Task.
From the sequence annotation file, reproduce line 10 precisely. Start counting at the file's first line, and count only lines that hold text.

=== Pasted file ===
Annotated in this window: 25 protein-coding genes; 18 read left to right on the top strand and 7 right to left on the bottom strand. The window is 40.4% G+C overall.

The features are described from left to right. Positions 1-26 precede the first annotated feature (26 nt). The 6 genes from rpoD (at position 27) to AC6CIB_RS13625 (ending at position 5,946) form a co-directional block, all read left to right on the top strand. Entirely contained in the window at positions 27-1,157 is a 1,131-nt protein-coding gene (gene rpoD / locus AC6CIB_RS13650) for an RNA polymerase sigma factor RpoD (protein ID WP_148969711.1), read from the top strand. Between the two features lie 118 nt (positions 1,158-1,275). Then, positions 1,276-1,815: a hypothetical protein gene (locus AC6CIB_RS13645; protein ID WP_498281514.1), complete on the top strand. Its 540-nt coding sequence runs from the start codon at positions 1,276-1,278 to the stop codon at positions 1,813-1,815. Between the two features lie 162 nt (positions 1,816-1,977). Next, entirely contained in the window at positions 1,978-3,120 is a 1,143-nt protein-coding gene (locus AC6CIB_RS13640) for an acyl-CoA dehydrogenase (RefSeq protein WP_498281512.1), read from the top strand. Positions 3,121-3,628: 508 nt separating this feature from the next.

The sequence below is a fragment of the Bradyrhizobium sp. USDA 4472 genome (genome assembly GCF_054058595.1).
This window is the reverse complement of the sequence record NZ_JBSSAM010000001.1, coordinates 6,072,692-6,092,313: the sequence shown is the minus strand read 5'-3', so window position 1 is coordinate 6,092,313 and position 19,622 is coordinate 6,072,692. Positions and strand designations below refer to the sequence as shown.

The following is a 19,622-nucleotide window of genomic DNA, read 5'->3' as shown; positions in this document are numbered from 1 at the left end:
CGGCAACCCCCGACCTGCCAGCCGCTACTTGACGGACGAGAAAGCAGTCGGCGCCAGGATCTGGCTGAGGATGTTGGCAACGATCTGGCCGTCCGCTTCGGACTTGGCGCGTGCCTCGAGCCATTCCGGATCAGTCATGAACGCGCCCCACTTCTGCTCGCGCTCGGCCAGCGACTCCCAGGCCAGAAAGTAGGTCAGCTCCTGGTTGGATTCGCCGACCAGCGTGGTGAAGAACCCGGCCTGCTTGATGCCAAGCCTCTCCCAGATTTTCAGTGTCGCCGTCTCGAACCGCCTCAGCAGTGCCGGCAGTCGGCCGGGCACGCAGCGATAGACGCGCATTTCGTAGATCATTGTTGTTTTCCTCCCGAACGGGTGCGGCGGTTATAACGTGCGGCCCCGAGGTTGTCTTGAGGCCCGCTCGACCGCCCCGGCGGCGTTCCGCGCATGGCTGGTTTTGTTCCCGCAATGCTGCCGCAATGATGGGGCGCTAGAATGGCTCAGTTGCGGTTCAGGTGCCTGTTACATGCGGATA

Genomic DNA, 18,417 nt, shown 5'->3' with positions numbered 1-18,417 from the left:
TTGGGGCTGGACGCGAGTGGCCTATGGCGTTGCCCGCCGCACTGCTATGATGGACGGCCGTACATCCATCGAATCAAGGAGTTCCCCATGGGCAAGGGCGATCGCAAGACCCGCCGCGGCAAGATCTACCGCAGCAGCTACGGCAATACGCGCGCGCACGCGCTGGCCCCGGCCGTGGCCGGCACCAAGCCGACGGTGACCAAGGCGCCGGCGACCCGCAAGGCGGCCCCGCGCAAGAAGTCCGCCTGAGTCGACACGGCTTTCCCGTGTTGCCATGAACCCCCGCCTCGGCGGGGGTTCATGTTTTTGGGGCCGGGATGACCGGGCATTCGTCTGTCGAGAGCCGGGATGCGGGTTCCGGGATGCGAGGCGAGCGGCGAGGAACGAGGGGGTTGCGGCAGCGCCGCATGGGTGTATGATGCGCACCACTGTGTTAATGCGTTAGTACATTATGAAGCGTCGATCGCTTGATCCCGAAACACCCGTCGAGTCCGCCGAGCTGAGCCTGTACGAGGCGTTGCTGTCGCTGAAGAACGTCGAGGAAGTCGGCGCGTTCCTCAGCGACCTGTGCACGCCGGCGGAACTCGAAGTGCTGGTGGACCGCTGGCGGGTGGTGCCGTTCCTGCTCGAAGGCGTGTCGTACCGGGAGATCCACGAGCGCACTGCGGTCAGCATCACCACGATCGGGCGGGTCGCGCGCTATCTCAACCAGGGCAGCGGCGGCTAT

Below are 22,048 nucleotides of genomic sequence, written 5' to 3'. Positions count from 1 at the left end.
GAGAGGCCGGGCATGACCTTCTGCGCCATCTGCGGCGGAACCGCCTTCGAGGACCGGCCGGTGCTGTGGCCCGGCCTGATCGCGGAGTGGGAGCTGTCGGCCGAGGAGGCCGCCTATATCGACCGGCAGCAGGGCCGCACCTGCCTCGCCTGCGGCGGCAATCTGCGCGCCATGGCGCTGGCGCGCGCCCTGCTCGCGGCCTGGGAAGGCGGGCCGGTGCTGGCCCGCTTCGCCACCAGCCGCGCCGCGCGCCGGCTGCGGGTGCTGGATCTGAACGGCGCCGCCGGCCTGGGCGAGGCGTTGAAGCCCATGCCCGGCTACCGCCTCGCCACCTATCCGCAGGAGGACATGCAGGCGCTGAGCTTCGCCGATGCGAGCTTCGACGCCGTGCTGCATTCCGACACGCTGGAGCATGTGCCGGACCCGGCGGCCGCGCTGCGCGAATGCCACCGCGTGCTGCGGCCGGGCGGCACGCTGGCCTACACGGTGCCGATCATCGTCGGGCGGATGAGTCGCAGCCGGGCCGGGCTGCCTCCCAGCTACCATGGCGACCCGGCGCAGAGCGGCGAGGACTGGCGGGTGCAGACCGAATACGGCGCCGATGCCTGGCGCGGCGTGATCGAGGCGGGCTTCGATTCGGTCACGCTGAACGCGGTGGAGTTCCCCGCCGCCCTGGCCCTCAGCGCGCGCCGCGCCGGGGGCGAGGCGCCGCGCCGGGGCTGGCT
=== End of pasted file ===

GAGAGGCCGGGCATGACCTTCTGCGCCATCTGCGGCGGAACCGCCTTCGAGGACCGGCCGGTGCTGTGGCCCGGCCTGATCGCGGAGTGGGAGCTGTCGGCCGAGGAGGCCGCCTATATCGACCGGCAGCAGGGCCGCACCTGCCTCGCCTGCGGCGGCAATCTGCGCGCCATGGCGCTGGCGCGCGCCCTGCTCGCGGCCTGGGAAGGCGGGCCGGTGCTGGCCCGCTTCGCCACCAGCCGCGCCGCGCGCCGGCTGCGGGTGCTGGATCTGAACGGCGCCGCCGGCCTGGGCGAGGCGTTGAAGCCCATGCCCGGCTACCGCCTCGCCACCTATCCGCAGGAGGACATGCAGGCGCTGAGCTTCGCCGATGCGAGCTTCGACGCCGTGCTGCATTCCGACACGCTGGAGCATGTGCCGGACCCGGCGGCCGCGCTGCGCGAATGCCACCGCGTGCTGCGGCCGGGCGGCACGCTGGCCTACACGGTGCCGATCATCGTCGGGCGGATGAGTCGCAGCCGGGCCGGGCTGCCTCCCAGCTACCATGGCGACCCGGCGCAGAGCGGCGAGGACTGGCGGGTGCAGACCGAATACGGCGCCGATGCCTGGCGCGGCGTGATCGAGGCGGGCTTCGATTCGGTCACGCTGAACGCGGTGGAGTTCCCCGCCGCCCTGGCCCTCAGCGCGCGCCGCGCCGGGGGCGAGGCGCCGCGCCGGGGCTGGCT